What Trump and Clinton’s voices may tell us

Donald Trump and Hilary Clinton speaking
Donald Trump and Hilary Clinton's vocal pitch and resonance affects how voters perceive their strength and competence.

By Hannah Moulthrop

By now American voters know the voices of Donald Trump and Hillary Clinton. As they listen, Americans are unconsciously picking up on qualities in the candidates’ voices, experts say. How Trump and Clinton sound affects voters’ perception of their leadership capacity.

While Trump’s and Clinton’s voices leave voters with impressions of their authority and competence, the researchers agree that the idiosyncrasies of a particular election might mitigate the impact of the candidates’ voices.

The average listener hears people’s voices and gathers information on their gender, age, general physical stature, and emotional state, according to experts who study the human voice.

“We’re data gathering machines, said Rindy Anderson, a Florida Atlantic University biology professor who studies human and animal vocal communication systems. “Whether you know it or not your brain is processing information about the candidates, the people that you’re listening to and it’s extracting that information from those voices,” she said.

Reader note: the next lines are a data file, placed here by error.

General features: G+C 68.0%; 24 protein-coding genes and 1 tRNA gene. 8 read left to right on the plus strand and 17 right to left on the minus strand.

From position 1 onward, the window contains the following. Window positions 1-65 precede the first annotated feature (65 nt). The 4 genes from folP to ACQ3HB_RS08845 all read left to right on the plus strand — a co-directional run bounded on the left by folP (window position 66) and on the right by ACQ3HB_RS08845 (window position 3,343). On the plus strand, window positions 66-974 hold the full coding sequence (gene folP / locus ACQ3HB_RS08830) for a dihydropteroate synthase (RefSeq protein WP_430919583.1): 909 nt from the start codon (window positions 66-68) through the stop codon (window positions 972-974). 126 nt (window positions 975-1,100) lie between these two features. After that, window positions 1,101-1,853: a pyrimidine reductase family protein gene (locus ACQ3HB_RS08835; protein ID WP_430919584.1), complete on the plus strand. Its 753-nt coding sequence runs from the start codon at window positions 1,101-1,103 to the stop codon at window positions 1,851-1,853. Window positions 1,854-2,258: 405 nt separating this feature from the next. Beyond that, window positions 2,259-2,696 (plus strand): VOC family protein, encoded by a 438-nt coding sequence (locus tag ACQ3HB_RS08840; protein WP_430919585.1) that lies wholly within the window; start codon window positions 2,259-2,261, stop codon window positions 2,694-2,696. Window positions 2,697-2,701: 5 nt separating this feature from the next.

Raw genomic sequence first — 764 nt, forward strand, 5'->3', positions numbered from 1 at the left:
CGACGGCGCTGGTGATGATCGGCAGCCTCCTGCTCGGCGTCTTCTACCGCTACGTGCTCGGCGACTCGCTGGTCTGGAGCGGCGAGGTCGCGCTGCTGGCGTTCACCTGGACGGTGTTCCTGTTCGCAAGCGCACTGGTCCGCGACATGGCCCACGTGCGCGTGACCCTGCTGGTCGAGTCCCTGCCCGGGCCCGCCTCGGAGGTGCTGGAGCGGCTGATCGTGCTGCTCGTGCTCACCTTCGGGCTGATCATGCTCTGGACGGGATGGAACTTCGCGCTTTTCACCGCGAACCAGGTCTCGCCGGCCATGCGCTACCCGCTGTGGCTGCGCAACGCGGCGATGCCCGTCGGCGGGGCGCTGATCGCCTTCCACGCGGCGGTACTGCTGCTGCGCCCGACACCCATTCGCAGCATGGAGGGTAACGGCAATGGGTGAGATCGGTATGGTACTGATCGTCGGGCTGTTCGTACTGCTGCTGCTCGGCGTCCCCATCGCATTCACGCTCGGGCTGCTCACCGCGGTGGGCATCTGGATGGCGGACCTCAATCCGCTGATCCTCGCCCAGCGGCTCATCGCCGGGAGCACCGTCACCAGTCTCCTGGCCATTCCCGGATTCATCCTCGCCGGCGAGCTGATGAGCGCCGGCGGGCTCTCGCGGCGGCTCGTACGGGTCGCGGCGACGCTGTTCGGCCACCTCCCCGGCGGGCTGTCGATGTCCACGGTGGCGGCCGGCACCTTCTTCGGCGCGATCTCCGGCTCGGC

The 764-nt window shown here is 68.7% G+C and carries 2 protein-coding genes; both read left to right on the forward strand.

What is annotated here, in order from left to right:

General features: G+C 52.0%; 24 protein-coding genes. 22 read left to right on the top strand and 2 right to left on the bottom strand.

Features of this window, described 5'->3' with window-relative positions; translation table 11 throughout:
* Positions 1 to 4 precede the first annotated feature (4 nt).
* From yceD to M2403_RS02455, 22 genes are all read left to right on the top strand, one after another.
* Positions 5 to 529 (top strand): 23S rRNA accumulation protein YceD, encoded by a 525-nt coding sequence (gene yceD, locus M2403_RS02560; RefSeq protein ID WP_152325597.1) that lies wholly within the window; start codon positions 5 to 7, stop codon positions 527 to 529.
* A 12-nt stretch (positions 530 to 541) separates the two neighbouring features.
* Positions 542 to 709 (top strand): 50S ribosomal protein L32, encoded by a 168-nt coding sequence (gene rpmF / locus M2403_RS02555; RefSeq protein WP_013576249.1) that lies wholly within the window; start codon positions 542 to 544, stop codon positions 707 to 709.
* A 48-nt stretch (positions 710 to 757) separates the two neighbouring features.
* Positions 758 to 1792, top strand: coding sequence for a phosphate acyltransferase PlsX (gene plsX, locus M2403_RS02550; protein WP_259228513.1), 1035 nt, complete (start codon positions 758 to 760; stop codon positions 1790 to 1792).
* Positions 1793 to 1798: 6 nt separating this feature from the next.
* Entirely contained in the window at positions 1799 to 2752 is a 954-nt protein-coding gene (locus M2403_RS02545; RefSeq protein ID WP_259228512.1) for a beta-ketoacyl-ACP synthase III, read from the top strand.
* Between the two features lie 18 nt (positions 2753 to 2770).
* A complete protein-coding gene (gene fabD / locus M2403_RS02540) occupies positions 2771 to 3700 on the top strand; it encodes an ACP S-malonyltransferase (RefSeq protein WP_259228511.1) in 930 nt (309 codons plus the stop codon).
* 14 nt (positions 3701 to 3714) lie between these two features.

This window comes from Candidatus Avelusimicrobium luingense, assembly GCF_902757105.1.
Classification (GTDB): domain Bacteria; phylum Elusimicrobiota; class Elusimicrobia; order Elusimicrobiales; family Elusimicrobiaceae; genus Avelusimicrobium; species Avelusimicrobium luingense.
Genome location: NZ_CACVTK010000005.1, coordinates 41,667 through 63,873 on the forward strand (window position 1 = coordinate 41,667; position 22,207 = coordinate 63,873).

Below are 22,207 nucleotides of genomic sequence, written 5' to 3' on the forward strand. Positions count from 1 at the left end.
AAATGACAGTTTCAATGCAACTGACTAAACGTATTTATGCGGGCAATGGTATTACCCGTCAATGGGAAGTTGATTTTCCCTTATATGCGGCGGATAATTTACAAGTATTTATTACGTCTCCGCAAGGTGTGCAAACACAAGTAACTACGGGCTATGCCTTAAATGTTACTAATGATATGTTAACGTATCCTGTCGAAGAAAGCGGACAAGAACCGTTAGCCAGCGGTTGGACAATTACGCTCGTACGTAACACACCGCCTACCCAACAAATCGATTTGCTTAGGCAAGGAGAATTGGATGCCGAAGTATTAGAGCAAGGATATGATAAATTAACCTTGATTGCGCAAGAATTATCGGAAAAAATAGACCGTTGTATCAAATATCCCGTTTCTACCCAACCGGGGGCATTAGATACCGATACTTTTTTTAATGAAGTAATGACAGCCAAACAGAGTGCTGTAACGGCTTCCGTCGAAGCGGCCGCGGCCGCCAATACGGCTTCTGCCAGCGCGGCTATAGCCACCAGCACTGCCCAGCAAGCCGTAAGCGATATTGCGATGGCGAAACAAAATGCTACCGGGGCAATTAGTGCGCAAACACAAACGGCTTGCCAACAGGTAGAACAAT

When it comes to those vying for leadership roles, recent studies show listeners are particularly attuned to vocal pitch.

Candidate Voice Pitch Influences Election Outcomes,” published in the journal Political Psychology in 2015, found that voters prefer male and female candidates with lower-pitched voices in a lab setting. A second study looked at the results of the 2012 U.S. House elections and found that candidates with lower voices won more votes when facing a male opponent. But for a man running against a woman, having a higher voice correlated with winning more votes.

That’s not usually the case,  though.

“Men who have those lower pitched voices are not only perceived as more sexually attractive, but also as more socially dominant and physically stronger and competent and so those are good things if you’re trying to run for office,” said Anderson, who contributed to the studies on voice pitch.

Higher pitched voices are more attractive for women, but lower pitched voices are perceived as more competent and socially dominant, Anderson said.